Photo © Nathanaëlle Puaud, 2017
The context: Noisy-le-Sec
Noisy-le-Sec is a municipality of some 40,000 people in the Seine-Saint-Denis département, 9.5 kilometres from Paris.
During the Second World War Noisy-le-Sec, and especially its railway yards, suffered massive Allied bombing aimed at undermining Germany’s logistics. Damage to property was enormous and the La Galerie building was one of the few to survive unscathed. Noisy-le-Sec was officially declared a disaster area on 5 August 1944.
Its reconstruction made it a Ministry of Town Planning testing ground and it was the site of the Cité Expérimentale de Merlan competition in 1946: seven countries – France, the United States, Canada, Great Britain, Finland, Sweden and Switzerland – took part in the project, which called for mass-production building procedures for housing that would be sound, comfortable, large-scale and cheap. The aim at this period was to build very fast, which meant rationalising and standardising architectural procedures; these years also saw the first “slab blocks”, which brought radical change to the landscape of the Paris outskirts. In Noisy-le-Sec the Cité des Aviateurs housing estate was built between 1955 and 1960; combining rapidity and economy, this social housing block served as the prototype for most of the suburban housing estates of the time.
According to a 2005 survey, the municipality comprises almost 41% social housing.
On 1 January 2009 Noisy-le-Sec became part of the “Est Ensemble” (East United) urban community, which also includes the municipalities of Bagnolet, Bobigny, Bondy, Le Pré-Saint-Gervais, Les Lilas, Montreuil, Romainville and Pantin. In addition the Seine-Saint-Denis Department is incorporated into the Grand Paris metropolitan development area.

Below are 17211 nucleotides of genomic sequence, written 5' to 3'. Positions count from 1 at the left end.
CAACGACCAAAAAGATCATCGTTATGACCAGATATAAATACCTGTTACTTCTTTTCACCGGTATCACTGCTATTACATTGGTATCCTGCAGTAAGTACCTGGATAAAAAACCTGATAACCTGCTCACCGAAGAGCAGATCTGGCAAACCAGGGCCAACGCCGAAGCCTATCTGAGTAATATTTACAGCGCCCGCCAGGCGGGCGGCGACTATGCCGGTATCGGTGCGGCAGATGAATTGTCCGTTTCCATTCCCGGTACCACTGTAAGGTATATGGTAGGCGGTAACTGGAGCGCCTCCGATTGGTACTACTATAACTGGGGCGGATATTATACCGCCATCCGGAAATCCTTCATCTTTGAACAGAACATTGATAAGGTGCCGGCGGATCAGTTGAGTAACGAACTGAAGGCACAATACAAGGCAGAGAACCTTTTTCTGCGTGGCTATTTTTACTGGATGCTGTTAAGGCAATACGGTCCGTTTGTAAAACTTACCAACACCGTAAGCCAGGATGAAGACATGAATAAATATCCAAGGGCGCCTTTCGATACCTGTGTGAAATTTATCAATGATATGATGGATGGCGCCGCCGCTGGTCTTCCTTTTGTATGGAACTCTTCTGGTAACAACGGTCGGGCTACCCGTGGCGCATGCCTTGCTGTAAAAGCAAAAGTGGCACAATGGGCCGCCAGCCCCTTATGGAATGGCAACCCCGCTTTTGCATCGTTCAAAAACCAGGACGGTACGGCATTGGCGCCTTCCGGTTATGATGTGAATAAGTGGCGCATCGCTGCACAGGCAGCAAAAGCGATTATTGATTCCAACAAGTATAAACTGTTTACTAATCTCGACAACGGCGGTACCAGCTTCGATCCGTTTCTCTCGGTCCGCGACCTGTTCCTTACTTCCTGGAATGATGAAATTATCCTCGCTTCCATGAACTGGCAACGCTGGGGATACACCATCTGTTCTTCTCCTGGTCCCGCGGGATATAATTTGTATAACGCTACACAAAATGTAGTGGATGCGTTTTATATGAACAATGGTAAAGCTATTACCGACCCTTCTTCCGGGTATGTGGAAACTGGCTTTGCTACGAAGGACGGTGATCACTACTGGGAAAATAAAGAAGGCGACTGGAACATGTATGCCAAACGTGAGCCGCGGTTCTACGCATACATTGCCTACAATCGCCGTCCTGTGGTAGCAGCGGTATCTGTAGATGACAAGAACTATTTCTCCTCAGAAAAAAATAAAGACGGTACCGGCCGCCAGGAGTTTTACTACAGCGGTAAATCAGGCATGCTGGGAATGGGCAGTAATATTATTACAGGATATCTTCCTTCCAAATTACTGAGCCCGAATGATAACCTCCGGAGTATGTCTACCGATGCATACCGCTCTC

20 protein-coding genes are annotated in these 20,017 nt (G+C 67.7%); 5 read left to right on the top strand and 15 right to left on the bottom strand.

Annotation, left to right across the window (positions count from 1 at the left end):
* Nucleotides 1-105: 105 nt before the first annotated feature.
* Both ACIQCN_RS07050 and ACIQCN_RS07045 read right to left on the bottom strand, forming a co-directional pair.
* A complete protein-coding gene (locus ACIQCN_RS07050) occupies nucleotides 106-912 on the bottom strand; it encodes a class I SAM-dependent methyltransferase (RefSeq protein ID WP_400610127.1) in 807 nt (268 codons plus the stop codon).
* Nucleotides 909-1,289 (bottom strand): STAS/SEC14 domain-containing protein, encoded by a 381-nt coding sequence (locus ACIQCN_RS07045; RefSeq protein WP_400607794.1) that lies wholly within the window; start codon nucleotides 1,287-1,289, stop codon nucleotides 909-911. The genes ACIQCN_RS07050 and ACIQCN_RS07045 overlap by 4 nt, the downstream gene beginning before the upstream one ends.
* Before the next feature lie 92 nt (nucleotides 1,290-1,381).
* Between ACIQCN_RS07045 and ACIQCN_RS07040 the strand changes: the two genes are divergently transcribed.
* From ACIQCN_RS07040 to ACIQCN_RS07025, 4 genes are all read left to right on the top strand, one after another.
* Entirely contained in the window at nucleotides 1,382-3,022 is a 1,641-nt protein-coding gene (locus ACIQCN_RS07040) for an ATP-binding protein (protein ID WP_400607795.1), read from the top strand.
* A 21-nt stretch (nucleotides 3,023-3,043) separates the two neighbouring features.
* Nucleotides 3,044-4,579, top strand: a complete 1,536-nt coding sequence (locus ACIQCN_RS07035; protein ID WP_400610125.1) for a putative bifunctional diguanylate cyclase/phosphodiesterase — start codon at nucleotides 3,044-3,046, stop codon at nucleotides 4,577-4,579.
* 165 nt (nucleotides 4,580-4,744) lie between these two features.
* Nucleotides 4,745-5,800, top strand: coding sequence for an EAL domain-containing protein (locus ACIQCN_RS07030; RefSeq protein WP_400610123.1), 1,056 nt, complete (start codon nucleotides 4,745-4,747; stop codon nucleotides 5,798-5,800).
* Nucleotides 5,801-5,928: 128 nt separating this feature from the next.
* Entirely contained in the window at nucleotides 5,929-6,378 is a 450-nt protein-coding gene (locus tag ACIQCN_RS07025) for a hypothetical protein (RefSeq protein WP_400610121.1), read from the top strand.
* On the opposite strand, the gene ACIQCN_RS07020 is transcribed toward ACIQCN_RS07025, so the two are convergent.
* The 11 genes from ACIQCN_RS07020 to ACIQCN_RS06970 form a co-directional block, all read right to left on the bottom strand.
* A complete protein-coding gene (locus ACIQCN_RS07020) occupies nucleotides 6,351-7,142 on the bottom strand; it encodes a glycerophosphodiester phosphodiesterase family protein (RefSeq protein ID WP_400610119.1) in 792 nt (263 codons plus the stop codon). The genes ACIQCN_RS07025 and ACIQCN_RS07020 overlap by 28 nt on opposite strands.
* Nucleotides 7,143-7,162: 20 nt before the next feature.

La Galerie building:
Built in 1880 by architect Charles Barrois, the building began life as the home of Noisy-le-Sec’s notary public.
In 1913 it was acquired by the municipality for various state services: the taxation office, apprenticeship classes, a justice of the peace, and the issuing of tax stamps and permits. During the First World War it was requisitioned as a local military hospital before becoming an official evacuation hospital. After the First World War the building was home to the public library and the local prehistory museum. Spared by Second World War bombing, it housed certain municipal departments; in 1945 the library moved back in and remained until the opening of the Roger Gouhier media library in 1998. It was then refurbished as a centre for contemporary art.
La Galerie, centre d’art contemporain:
Since January 2005, La Galerie has been directly managed by the City of Noisy-le-Sec Cultural Affairs Department.
La Galerie engages in numerous collaborative ventures with Noisy-le-Sec’s cultural service departments: the Roger Gouhier media library, the Conservatory Nadia and Lili Boulanger, the Théâtre des Bergeries, the Trianon art cinema and the Micro-Folie Noisy-le-Sec.
- Hélène Chouteau: 1999-2004
Marianne Lanavère: 2005-2012
Émilie Renard: 2012-2018
Marc Bembekoff: since 2019